At the beginning of every book, there is the name of the author followed by the title itself. However, the case, in which the author's name is written may vary. Let me illustrate with two examples:

  1. Ioannis Kepleri Harmonices Mundi, which is the genitive, and
  2. Carolo F. Gausso Disquisitiones arithmeticae, which is (probably) the ablative.

My theory is that the first example means The Harmony of the World of Johannes Kepler, but the second is Arithmetical investigations by C. F. Gauss. Is this correct?

And is there some "righter" option, or can you use both? My guess would be that both are possible, but the ablative case seems to be much more frequent.

2 Answers 2


It depends on context.

You could use Medea Ovidii (Ovid's Medea) in most contexts. In the title page of a book, it is typical to write something like Medea actore ovidio (Medea, the author being Ovid). This is an absolute ablative as mentioned in fdb's answer. It would also be grammatical to write Medea ab Ovidio scripta (Medea written by Ovid). A plain ablative is not grammatical. If you are listing authors and their books, you can simply use nominatives: Ovidius: Medea. This only works if the names are not part of a sentence, but items on a list.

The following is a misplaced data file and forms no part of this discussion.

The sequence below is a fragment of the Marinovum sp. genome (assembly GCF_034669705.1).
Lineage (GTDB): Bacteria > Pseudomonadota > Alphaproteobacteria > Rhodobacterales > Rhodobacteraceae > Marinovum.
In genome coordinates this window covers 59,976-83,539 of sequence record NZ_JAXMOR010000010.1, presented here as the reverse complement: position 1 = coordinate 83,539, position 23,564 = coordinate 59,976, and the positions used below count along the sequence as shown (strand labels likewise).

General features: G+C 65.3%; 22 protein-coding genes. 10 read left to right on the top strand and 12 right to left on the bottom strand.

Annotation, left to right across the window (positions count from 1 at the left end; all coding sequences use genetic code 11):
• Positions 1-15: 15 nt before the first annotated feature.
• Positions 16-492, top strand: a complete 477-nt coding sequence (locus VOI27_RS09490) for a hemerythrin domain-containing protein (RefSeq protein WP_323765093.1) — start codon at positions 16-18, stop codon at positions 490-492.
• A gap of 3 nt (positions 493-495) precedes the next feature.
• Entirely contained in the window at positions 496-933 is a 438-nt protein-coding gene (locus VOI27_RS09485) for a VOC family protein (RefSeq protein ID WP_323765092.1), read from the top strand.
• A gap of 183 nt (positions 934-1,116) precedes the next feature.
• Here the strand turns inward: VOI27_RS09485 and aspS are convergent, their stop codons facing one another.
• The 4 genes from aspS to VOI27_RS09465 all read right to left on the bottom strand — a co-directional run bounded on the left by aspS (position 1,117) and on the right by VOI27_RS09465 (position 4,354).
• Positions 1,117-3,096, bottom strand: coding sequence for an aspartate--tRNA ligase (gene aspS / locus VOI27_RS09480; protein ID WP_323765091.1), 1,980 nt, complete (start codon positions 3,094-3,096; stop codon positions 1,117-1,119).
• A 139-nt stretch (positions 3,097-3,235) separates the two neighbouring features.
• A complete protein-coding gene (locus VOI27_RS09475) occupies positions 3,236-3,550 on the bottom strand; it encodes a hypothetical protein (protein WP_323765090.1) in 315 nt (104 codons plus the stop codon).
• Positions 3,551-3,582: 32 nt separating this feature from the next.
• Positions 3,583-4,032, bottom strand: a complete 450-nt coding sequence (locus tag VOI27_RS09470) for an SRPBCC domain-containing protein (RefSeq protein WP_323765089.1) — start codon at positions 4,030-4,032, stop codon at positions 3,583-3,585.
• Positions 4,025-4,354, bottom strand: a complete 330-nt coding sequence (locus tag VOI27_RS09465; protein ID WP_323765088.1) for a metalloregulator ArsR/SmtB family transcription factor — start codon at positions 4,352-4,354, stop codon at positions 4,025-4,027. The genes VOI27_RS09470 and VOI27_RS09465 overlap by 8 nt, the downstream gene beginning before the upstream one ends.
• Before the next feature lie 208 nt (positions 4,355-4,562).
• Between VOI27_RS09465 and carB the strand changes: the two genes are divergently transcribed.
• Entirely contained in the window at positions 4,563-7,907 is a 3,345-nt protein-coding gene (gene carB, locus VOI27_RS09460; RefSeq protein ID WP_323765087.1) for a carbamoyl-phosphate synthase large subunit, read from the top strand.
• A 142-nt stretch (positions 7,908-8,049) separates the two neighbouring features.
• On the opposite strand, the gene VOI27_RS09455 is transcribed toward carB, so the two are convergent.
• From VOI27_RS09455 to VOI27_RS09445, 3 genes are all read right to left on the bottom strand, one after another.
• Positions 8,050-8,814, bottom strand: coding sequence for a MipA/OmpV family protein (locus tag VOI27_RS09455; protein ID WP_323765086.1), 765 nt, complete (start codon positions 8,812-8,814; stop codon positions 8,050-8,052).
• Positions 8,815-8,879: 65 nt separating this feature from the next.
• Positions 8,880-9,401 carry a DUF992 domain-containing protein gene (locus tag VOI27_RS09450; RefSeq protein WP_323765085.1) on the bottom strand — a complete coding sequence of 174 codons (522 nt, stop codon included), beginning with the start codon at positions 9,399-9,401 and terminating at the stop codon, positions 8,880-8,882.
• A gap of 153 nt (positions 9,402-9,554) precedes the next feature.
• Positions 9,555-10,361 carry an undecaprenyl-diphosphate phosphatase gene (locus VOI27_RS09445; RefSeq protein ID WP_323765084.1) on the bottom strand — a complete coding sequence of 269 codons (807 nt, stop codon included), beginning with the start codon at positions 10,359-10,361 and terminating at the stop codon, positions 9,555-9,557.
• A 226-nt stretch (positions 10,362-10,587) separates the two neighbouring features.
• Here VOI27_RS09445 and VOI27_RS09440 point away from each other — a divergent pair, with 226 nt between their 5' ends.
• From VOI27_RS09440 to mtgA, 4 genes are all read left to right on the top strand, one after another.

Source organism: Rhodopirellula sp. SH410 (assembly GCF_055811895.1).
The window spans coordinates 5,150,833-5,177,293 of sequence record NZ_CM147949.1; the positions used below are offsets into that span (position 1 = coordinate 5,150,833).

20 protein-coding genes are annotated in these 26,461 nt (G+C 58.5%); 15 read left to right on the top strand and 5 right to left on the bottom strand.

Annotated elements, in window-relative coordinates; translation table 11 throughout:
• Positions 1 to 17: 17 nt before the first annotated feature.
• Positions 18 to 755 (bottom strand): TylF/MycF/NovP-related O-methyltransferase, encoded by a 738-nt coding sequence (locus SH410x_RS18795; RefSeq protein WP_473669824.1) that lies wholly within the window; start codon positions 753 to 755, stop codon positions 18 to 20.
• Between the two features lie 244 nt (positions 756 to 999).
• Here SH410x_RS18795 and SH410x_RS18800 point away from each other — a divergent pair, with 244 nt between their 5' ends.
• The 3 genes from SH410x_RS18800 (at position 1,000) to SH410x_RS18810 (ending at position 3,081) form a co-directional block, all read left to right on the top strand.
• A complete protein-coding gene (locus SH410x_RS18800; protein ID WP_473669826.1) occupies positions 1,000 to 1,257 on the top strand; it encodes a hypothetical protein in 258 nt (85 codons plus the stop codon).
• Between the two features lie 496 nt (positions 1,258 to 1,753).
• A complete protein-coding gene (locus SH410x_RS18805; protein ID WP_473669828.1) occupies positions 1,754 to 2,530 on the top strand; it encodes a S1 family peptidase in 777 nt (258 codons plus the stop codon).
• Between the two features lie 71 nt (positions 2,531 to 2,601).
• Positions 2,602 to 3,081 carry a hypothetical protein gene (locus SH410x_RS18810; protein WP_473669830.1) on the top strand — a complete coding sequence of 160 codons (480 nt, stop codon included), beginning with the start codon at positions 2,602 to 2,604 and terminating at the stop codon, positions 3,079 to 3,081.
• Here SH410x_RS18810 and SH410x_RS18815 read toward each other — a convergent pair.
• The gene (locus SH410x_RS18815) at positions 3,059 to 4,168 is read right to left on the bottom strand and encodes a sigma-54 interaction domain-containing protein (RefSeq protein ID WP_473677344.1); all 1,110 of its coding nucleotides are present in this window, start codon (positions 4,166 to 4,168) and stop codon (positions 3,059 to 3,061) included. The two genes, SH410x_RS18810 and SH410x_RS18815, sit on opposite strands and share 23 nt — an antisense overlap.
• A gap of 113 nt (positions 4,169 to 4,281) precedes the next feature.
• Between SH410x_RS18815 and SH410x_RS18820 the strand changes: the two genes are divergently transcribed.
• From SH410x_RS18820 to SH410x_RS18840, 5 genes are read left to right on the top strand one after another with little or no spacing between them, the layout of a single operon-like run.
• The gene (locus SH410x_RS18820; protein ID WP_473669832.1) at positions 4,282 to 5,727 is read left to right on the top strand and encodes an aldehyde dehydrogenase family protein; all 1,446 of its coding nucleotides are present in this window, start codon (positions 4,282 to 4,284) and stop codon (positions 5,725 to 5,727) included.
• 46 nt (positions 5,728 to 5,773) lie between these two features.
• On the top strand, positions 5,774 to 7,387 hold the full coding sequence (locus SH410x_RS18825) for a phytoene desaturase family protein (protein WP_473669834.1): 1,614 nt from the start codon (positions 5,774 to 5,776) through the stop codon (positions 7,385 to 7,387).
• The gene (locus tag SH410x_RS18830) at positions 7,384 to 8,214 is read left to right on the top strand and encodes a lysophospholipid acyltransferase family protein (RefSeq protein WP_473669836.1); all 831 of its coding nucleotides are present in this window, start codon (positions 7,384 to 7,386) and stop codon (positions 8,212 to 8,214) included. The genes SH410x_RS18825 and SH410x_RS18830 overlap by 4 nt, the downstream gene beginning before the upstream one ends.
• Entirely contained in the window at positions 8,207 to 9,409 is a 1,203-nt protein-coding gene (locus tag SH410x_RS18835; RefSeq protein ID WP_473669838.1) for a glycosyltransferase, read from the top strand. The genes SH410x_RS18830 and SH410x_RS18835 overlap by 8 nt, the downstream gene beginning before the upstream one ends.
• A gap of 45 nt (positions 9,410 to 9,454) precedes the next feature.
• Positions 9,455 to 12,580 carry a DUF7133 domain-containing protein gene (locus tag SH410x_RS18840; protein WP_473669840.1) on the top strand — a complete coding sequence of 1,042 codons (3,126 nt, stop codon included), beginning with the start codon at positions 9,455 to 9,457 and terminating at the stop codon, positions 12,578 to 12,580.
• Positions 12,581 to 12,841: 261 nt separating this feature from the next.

In my experience the most common choice for title pages is auctore with ablative. If you want a safe choice that works in just about any context, use the genitive.


The title page of Gauss's book says "auctore D. Carolo Friderico Gauss". It is an ablative absolute: "the author being C.F.G." Without "auctore" it would make no sense.


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